IM Lake Tahoe 2015
A change in altitude requires a change in attitude. Racing Ironman Lake Tahoe on September 20 meant competing at an altitude that started at 6000 feet so I knew it would be a challenging race and not likely to result in a personal best.
The crystal blue water of Lake Tahoe provided a swim course like I have never seen. Even with a few hundred people thrashing about around me, the details on wet suits and goggles were clearly seen. At the farthest turn I could still see the bottom and all along the course the divers there to ensure our safety. Most times the water is murky and it is difficult to distinguish black neoprene from shadow but not in this lake; each swimmer was outlined with tiny shimmering bubbles. Even with this clarity there was still the usual pushing, shoving, and careless swamping that is typical of triathlon swims. I caught glimpses of the dawn of a glorious day on my second loop.
Thanks to winter training on my Computrainer I had an idea of what lay ahead. The Sierra Nevadas are beautiful but were serving up a mix of short steep and long gradual climbs with a few rollers thrown in. Looping this many times means you get to know what's ahead so it was important to stay mentally strong and focus on the miles that had passed. Special needs was offered three times but it was situated just before a short 12 or 14% grade which made actually eating my beloved PB&J sandwich nearly impossible. We visited Truckee and after a few more climbs turned onto a path with some technical switch backs, steep downs and a few "no pass" zones. Several miles later came the long haul up to Brockway Summit at nearly 7200 feet. Pacing and getting cozy with your granny gear was crucial as oxygen was rationed. This 5 mile, 9% grade portion of the course was preceded by a two mile climb that taxed your legs and laboured your breathing. The summit sign was the happy place because now it was time to fly. What goes up comes down so time to get aero and soar down to Kings Beach and on to lap two. Needless to say, all those hills the second or third time around seemed longer, steeper and just mean!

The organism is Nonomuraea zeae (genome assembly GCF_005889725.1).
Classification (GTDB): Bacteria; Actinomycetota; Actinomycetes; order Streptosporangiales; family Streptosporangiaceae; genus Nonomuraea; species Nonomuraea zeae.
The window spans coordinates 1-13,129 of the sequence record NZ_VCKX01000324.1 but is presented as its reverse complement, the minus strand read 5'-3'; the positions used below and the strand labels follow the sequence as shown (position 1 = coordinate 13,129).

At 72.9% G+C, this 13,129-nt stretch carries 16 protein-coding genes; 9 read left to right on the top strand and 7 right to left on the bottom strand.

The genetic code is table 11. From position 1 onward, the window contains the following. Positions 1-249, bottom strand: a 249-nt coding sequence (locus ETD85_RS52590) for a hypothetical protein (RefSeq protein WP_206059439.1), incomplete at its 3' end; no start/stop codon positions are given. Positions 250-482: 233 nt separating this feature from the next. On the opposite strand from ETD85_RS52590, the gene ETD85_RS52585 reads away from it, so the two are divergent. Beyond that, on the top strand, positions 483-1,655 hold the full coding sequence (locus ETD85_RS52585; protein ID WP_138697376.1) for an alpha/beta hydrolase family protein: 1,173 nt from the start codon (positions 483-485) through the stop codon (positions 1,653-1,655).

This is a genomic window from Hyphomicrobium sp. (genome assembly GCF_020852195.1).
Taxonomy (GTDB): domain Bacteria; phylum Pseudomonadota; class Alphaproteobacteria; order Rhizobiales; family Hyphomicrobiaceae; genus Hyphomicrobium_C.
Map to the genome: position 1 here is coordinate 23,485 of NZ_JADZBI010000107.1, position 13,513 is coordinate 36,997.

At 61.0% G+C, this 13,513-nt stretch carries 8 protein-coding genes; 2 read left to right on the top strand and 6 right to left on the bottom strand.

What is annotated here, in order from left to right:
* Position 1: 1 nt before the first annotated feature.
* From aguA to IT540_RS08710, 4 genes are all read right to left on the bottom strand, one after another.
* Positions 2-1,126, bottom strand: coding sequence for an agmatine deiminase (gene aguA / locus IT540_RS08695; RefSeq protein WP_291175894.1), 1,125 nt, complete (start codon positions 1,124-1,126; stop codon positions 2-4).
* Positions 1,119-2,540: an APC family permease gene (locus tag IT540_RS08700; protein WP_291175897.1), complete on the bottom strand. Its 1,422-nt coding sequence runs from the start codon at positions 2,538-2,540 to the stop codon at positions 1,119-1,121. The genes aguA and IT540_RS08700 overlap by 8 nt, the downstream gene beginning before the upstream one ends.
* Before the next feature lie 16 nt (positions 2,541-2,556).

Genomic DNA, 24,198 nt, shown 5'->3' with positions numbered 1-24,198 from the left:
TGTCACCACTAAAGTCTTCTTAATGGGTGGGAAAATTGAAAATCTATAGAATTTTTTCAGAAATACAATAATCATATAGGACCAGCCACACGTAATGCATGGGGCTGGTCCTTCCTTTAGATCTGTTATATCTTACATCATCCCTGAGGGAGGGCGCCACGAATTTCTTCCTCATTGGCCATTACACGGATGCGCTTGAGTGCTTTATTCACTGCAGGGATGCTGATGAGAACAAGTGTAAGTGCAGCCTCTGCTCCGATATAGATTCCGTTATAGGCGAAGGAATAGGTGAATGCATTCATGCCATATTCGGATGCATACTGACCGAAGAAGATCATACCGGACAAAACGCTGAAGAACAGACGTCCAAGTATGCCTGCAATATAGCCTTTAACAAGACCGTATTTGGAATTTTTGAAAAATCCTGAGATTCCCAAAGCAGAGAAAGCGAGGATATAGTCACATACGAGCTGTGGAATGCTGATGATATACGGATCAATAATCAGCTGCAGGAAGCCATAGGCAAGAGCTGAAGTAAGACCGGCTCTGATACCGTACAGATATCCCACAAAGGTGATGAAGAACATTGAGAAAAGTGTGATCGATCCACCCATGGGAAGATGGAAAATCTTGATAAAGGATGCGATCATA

The last 20 miles of the bike I could feel the day and environment catching up with me. I started to feel slow, my cadence and power were down and I started to worry about the marathon yet to come. The cold I had been battling the last two days was winning and depleting my confidence in being able to finish this event. Electrolytes now burned my throat and everything was aching. I was in a dark mental place and struggling to find my way out of that funk. At this point I didn't know that I had actually rocked the bike and was 9th in my division.
Into T2 in Squaw Valley and I still wasn't sure I had a marathon in me. I handed my bike to the valet and walked to the change tent. The speedy volunteer got me ready to run but I needed to sit for a few minutes and figure out just how I was going to do this. I exited the tent, saw Rob who was ready with a hug and encouraging words despite my tears and moans about feeling awful and got myself onto the run course. I have a new appreciation of the marathon walkers and slower runners because that 26.2 miles was a LONG way. The miles ticked by slowly, my walking pace was only 40 seconds to a minute slower than the pathetic run pace I managed when I did run so this only reinforced for me that I was ok to walk. The hydration focus earlier in the day caught up to me and my belly was not happy being sloshed around so even more justification in my mind that it was ok to walk.
So walk I did. I ran a bit, sometimes for 100m and other times for 40m but I kept trying. I fist bumped lots of other Hammer clothed athletes and found that my speed walk was faster than some of the runners. The best motivation came from a volunteer who encouragingly reminded me that I had completed 127 miles and only had 13 to go. Those words were golden. I found Rob at mile 17 of the run. He had been searching for me on the course and in the medical tent as the athlete tracker was behind and didn't show me moving forward anymore. He offered me an out - the truck was right there and I could stop. Through my tears (yes, again) I told him I only had just over 9 miles left and really wanted to finish so on I went into the now dark and cold night. This was not my plan! I had nothing but throat lozenges in my run special needs bag when really I needed a shirt and headlamp. Rob found me a few more times on the course and was there to greet me at the finish line. I finished this ironman in 14:08:11 and after all that was 16th in my division. It took courage and a lot of grit but I did it. Phew! So...when's the next one?!